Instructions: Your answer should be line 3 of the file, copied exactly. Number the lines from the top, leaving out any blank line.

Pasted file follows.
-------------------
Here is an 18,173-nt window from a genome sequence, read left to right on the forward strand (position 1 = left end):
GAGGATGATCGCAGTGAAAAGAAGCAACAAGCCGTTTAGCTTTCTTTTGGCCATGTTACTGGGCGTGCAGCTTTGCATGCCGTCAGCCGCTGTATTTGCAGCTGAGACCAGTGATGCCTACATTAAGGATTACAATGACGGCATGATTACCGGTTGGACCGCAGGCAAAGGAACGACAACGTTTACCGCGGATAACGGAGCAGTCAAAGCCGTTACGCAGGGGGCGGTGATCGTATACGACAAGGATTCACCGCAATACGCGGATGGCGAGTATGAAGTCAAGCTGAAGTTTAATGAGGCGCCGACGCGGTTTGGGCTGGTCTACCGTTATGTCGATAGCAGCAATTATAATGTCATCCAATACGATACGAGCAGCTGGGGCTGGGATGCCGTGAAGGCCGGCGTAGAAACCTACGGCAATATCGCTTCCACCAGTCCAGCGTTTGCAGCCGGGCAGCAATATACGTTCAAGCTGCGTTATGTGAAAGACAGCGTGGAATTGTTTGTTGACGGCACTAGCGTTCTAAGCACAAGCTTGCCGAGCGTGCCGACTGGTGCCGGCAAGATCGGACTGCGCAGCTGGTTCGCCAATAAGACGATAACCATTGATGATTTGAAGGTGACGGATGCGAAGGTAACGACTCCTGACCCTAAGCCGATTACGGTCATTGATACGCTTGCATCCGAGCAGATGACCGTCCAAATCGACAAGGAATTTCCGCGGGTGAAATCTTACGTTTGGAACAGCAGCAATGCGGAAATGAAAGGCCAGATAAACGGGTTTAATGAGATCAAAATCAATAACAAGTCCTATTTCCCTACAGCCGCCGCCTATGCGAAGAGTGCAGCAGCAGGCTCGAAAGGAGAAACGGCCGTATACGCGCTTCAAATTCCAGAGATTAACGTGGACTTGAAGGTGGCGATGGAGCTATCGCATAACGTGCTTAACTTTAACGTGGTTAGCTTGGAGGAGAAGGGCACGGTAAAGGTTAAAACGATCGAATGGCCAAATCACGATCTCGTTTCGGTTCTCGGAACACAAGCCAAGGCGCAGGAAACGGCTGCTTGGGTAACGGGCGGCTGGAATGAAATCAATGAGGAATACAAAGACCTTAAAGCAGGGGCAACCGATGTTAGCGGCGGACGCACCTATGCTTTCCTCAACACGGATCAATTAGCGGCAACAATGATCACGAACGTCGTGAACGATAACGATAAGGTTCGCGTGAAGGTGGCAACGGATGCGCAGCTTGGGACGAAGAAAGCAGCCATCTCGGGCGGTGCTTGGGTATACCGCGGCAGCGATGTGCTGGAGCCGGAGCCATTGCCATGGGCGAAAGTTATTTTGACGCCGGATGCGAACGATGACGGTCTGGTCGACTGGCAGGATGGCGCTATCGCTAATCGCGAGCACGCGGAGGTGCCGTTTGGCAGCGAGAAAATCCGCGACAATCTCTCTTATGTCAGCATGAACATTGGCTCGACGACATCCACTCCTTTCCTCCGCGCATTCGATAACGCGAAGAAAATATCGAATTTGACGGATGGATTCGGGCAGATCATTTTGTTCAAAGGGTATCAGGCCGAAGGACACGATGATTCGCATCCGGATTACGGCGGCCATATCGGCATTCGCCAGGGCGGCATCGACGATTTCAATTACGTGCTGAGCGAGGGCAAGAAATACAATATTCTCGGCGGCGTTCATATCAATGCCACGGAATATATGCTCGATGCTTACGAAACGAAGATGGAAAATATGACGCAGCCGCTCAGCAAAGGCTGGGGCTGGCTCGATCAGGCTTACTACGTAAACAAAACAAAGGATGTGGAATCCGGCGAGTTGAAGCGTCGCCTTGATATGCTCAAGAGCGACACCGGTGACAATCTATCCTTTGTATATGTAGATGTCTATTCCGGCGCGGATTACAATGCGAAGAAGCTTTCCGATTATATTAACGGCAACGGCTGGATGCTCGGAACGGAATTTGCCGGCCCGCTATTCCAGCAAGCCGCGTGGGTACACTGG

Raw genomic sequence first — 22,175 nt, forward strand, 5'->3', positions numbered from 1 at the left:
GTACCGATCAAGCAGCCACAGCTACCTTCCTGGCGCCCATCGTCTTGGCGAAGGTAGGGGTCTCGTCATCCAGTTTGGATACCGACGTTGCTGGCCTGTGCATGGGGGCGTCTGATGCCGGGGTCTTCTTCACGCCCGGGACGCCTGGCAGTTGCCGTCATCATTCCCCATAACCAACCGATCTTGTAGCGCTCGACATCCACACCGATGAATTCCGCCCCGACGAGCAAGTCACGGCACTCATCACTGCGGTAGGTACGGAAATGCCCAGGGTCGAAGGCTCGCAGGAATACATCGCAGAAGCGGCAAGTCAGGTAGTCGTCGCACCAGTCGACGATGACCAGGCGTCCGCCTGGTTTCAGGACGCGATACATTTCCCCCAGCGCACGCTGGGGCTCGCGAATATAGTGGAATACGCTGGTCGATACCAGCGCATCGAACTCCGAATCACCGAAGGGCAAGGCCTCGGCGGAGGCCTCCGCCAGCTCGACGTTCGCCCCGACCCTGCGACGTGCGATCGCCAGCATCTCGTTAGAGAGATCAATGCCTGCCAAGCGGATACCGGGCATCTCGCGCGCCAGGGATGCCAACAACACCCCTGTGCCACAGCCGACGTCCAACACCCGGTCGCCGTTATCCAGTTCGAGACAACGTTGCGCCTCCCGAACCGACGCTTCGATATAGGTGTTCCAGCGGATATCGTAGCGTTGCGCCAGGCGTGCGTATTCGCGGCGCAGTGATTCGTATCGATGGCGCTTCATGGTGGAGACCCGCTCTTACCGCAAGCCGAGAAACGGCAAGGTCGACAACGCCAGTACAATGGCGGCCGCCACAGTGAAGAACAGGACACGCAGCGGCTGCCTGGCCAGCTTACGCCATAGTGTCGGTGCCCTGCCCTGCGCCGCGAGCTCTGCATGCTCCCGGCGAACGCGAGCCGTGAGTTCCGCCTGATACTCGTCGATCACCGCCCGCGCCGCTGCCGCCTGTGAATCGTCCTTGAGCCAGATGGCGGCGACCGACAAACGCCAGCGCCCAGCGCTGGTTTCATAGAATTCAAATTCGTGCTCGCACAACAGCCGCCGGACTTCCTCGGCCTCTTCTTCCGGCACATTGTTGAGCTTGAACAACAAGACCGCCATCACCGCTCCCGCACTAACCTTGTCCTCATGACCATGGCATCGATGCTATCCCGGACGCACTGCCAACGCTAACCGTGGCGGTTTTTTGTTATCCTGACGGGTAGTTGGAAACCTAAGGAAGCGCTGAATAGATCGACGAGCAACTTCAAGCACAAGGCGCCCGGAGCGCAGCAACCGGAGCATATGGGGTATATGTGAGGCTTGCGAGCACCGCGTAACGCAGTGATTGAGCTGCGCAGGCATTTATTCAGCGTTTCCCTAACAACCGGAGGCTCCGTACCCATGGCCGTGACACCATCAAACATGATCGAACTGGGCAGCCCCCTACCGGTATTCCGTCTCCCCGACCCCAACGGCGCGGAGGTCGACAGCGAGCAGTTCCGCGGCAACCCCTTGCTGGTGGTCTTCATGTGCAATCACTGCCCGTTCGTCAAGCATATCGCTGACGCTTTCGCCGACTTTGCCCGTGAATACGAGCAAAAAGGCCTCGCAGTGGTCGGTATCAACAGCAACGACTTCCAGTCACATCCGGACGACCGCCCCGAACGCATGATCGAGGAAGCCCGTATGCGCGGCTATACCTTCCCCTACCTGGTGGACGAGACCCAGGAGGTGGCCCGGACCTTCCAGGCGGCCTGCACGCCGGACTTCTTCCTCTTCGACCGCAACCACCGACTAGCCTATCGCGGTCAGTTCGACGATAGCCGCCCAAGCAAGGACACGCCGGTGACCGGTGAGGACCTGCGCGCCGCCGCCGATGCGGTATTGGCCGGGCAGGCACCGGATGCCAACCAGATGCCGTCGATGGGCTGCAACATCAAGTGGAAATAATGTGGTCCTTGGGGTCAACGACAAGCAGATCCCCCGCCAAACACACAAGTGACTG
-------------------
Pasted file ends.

Raw genomic sequence first — 22,175 nt, forward strand, 5'->3', positions numbered from 1 at the left: